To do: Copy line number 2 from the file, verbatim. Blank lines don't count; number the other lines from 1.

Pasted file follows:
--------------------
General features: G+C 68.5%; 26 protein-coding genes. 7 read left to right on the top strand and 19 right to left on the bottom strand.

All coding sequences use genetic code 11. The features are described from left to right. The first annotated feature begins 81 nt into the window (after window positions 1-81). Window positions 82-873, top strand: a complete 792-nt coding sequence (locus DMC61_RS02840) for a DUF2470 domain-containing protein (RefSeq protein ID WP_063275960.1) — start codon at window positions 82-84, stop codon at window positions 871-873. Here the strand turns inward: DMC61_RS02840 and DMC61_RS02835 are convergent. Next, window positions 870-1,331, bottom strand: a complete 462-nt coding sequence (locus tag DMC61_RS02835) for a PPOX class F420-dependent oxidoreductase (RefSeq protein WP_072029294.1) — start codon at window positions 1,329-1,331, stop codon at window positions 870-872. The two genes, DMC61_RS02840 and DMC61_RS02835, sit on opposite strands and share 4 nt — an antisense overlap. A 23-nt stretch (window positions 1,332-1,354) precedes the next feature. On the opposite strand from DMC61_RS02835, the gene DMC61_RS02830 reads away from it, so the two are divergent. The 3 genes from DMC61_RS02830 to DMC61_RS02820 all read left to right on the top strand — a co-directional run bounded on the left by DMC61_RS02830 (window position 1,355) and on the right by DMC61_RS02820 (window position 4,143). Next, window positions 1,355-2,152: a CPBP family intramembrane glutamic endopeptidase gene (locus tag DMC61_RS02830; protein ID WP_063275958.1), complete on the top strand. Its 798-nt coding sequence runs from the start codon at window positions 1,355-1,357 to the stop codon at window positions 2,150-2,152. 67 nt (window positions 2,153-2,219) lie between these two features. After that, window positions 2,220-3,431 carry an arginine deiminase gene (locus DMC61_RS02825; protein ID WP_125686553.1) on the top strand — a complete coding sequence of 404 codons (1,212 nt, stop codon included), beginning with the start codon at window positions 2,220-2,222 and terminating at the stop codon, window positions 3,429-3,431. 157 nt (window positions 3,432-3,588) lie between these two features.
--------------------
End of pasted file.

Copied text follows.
All coding sequences use genetic code 11. The features are described from left to right. The first annotated feature begins 81 nt into the window (after window positions 1-81). Window positions 82-873, top strand: a complete 792-nt coding sequence (locus DMC61_RS02840) for a DUF2470 domain-containing protein (RefSeq protein ID WP_063275960.1) — start codon at window positions 82-84, stop codon at window positions 871-873. Here the strand turns inward: DMC61_RS02840 and DMC61_RS02835 are convergent. Next, window positions 870-1,331, bottom strand: a complete 462-nt coding sequence (locus tag DMC61_RS02835) for a PPOX class F420-dependent oxidoreductase (RefSeq protein WP_072029294.1) — start codon at window positions 1,329-1,331, stop codon at window positions 870-872. The two genes, DMC61_RS02840 and DMC61_RS02835, sit on opposite strands and share 4 nt — an antisense overlap. A 23-nt stretch (window positions 1,332-1,354) precedes the next feature. On the opposite strand from DMC61_RS02835, the gene DMC61_RS02830 reads away from it, so the two are divergent. The 3 genes from DMC61_RS02830 to DMC61_RS02820 all read left to right on the top strand — a co-directional run bounded on the left by DMC61_RS02830 (window position 1,355) and on the right by DMC61_RS02820 (window position 4,143). Next, window positions 1,355-2,152: a CPBP family intramembrane glutamic endopeptidase gene (locus tag DMC61_RS02830; protein ID WP_063275958.1), complete on the top strand. Its 798-nt coding sequence runs from the start codon at window positions 1,355-1,357 to the stop codon at window positions 2,150-2,152. 67 nt (window positions 2,153-2,219) lie between these two features. After that, window positions 2,220-3,431 carry an arginine deiminase gene (locus DMC61_RS02825; protein ID WP_125686553.1) on the top strand — a complete coding sequence of 404 codons (1,212 nt, stop codon included), beginning with the start codon at window positions 2,220-2,222 and terminating at the stop codon, window positions 3,429-3,431. 157 nt (window positions 3,432-3,588) lie between these two features.